Dave Hardin, a spokesperson for militaryphony.com and valorguardians.com said there is an “epidemic” of people using false military claims.

He said the organization has licensed and trained private investigators who investigate claims of stolen valor.

“We’re not just a group of haphazard veterans,” Hardin said. “We’ll expose those that are frauds. Those that are not frauds, we will just as viciously defend their service.”

Hardin said there’s no need to embellish honorable service.

Glaves said he feels the more of the issue he addresses, the more he and others close to him will be attacked.

“I’m not the only one they’re attacking,” Glaves said. “They have continued to attack people left and right without due process.”

Records provided by the National Personnel Records Center show that Glaves served active duty in the Army from Oct. 14, 1975 to Oct. 13, 1978.

The Vietnam War ended April 30, 1975.

Documents provided to the Peninsula Daily News include his record of assignments, showing Glaves had spent time in Kentucky, Louisiana, Georgia and Washington.

‘No foreign service’

A form showing his overseas service is blank.

The archives technician who provided the records wrote “please note the additional page showing no foreign service.”

He said he was 63 years old, but court records obtained by the Peninsula Daily News show that Glaves is 61 years old. Records show that Glaves was 17 years old when he joined the Army — after the end of the Vietnam War.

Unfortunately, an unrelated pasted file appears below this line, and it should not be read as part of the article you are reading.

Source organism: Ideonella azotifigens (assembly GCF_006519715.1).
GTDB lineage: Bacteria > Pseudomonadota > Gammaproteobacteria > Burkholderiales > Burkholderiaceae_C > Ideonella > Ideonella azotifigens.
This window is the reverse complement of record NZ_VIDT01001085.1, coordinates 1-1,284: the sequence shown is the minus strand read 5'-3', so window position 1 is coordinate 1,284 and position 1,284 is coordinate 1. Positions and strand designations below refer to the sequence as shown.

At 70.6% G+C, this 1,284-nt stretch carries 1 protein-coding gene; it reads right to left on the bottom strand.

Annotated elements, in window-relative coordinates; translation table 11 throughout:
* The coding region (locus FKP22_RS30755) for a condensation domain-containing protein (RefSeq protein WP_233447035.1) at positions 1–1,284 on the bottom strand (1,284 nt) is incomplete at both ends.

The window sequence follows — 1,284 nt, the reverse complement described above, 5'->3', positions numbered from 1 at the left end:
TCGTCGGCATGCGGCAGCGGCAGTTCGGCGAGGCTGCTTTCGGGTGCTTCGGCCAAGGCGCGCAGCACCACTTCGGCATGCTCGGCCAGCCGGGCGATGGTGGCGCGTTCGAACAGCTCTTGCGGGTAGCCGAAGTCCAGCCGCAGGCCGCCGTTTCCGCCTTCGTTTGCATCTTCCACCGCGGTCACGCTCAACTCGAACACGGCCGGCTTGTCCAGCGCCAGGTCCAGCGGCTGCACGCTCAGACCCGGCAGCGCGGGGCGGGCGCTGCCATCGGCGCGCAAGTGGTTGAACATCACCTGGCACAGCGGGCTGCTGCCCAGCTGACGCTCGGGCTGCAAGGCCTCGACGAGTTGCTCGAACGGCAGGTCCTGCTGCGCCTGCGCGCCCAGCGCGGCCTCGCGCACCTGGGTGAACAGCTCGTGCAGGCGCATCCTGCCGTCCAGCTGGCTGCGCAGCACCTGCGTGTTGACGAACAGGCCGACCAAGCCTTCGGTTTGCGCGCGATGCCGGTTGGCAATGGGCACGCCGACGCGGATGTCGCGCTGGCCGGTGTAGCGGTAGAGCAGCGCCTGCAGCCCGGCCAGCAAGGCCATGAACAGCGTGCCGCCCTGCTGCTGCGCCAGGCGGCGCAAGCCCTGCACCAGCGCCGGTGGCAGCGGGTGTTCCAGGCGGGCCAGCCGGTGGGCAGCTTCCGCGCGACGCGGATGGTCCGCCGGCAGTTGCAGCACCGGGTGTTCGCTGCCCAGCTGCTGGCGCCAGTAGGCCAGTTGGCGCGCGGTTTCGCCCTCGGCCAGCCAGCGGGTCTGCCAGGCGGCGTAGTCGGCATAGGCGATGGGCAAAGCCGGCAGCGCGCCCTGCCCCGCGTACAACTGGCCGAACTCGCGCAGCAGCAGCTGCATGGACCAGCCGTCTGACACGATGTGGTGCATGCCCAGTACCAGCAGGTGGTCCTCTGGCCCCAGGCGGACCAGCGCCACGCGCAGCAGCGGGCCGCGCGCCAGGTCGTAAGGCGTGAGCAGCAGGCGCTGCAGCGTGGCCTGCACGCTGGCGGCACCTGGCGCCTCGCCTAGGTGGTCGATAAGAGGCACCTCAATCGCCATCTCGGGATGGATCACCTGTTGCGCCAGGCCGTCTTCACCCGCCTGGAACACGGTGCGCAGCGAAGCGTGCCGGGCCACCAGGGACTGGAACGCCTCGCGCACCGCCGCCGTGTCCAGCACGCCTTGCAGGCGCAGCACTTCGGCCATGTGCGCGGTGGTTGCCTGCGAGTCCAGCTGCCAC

Glaves had attained the rank of Specialist Four before he was discharged. He earned an expert badge with rifle bar and a parachutist badge. He did not earn a Combat Infantryman Badge, a badge awarded to infantrymen in the Army who fought in active ground combat.

Pennies for Quarters President Matthew Rainwater also saw the copy of Glaves’ DD-214 and said the Pennies for Quarters board would discuss it soon.

Rainwater said he wants to wait for the mailed document to arrive before the board makes a decision.

“The board will have to make a decision,” Rainwater said.

Rainwater said no one had raised any questions to him or his board members prior to the militaryphony.com post.

“I will say we take stolen valor very seriously,” Rainwater said. “I do wish these people had approached Pennies for Quarters before going to the press. As an entity, we would have greatly appreciated that and we would have taken it very seriously.”

Rainwater said that no money raised as a result of the “Wall Before I Die” fundraiser supported the ride to the Vietnam Veterans Memorial. All funds supported Pennies for Quarters.

________

Reporter Jesse Major can be reached at 360-452-2345, ext. 56250, or at [email protected].

American Legion Riders escort Bob Glaves during the first leg of his ride to see the Vietnam Veterans Memorial in Washington, D.C., in Port Angeles. (Jesse Major/Peninsula Daily News)

American Legion Riders escort Bob Glaves during the first leg of his ride to see the Vietnam Veterans Memorial in Washington, D.C., in Port Angeles. (Jesse Major/Peninsula Daily News)

Bob Glaves of Alaska is pictured riding his motorcycle in Port Angeles on the day he left for Washington, D.C., on July 21. (Jesse Major/Peninsula Daily News)

Bob Glaves of Alaska is pictured riding his motorcycle in Port Angeles on the day he left for Washington, D.C., on July 21. (Jesse Major/Peninsula Daily News)